Linked Data are modeled following the RDF data model: every concept can be mapped into this information model that is not bound to any specific type of data. Spatial information or alphanumeric can be expressed according this simple model where each unit of data is always a triplet of
(subject, predicate, object)
that resembles the human way of thinking and of representing the external world. "The water is hot" or "the lion eats the zebra" are example of concepts that can be translated into few RDF triples: (water, is a, chemical substance), (water, has temperature, hot) and (lion, is a, animal), (zebra, is a, animal) and (lion, to eat, zebra). The RDF triples can be stored in special databases called "triple stores". This software component not only allows the storage of the RDF triples, but offers a standard query language: SPARQL.
SPARQL is pronounced like sparkle and is a recursive acronym meaning Sparql Protocol And Rdf Query Language. Although its syntax is quite simple and resembles the more known SQL, people usually find it rather unnatural; a SPARQL query simply asks the system to extract all the triples that match the triple templates written in the WHERE clause.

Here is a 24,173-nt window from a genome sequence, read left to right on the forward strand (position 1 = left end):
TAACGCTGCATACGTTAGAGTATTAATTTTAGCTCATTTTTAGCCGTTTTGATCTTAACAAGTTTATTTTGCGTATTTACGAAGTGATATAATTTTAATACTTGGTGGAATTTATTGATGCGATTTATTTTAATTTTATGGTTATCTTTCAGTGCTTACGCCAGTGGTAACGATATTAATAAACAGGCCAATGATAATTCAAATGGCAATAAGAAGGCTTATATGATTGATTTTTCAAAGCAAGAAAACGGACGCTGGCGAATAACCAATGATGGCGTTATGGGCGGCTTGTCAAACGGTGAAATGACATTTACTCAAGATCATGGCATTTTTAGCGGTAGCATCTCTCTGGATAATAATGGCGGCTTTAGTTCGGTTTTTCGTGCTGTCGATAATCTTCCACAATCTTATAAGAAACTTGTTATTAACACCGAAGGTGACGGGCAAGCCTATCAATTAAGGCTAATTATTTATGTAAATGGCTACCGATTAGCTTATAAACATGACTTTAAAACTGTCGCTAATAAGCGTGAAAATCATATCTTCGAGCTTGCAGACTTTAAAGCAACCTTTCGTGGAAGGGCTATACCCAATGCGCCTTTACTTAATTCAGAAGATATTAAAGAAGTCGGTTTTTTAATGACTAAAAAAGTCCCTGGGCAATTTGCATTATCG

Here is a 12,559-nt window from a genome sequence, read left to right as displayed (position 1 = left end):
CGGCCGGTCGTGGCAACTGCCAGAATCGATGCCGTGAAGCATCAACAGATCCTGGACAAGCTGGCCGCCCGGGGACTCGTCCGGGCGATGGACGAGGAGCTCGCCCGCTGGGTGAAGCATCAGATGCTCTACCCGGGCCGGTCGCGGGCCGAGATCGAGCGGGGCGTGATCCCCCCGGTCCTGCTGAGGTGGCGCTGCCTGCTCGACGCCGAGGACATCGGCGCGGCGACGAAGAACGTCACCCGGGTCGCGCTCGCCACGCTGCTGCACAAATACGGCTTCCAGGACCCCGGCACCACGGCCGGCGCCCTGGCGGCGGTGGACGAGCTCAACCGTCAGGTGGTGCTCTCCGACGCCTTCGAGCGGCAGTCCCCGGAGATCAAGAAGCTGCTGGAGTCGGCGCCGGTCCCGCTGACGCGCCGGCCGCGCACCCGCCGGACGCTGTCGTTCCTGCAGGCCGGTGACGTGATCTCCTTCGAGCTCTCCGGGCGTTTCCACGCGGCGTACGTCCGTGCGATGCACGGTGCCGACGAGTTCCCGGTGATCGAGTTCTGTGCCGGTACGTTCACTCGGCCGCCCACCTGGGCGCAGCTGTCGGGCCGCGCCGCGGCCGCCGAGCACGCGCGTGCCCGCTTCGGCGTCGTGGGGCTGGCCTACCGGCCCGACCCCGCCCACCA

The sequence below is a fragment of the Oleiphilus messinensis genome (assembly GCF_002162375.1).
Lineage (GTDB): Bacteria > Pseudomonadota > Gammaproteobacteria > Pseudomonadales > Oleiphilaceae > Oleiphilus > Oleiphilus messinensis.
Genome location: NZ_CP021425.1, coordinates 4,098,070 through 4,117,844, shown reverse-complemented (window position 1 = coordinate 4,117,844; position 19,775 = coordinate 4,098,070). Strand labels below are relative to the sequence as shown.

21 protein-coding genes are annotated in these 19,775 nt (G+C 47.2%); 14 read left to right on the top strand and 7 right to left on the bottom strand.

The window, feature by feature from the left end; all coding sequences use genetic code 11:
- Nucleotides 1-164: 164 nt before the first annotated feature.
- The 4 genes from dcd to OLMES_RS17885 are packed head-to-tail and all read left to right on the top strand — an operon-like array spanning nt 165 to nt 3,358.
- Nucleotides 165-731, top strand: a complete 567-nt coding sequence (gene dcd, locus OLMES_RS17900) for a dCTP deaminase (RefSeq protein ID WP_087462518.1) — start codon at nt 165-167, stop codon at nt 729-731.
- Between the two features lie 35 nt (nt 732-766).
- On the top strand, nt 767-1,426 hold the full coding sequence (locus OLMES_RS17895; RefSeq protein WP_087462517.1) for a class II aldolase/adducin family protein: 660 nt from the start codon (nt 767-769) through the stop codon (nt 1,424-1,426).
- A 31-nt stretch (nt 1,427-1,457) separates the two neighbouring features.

For instance, the query:
?subject rdf:type foaf:person.
?subject foaf:name ?name.
?subject foaf:mbox mailto:email@example.com.
extracts all the triplets (actually just the subject's name) that have the email address equal to mailto:firstname.lastname@example.org. All those three triplets' patterns in the WHERE clause must be tried against all the triplets in the store and the ones that pass the filter are presented as the result.
Unlike a SQL one, a SPARQL endpoint is always accessible via HTTP protocol and the query can be url-encoded and passed as a parameter to the service.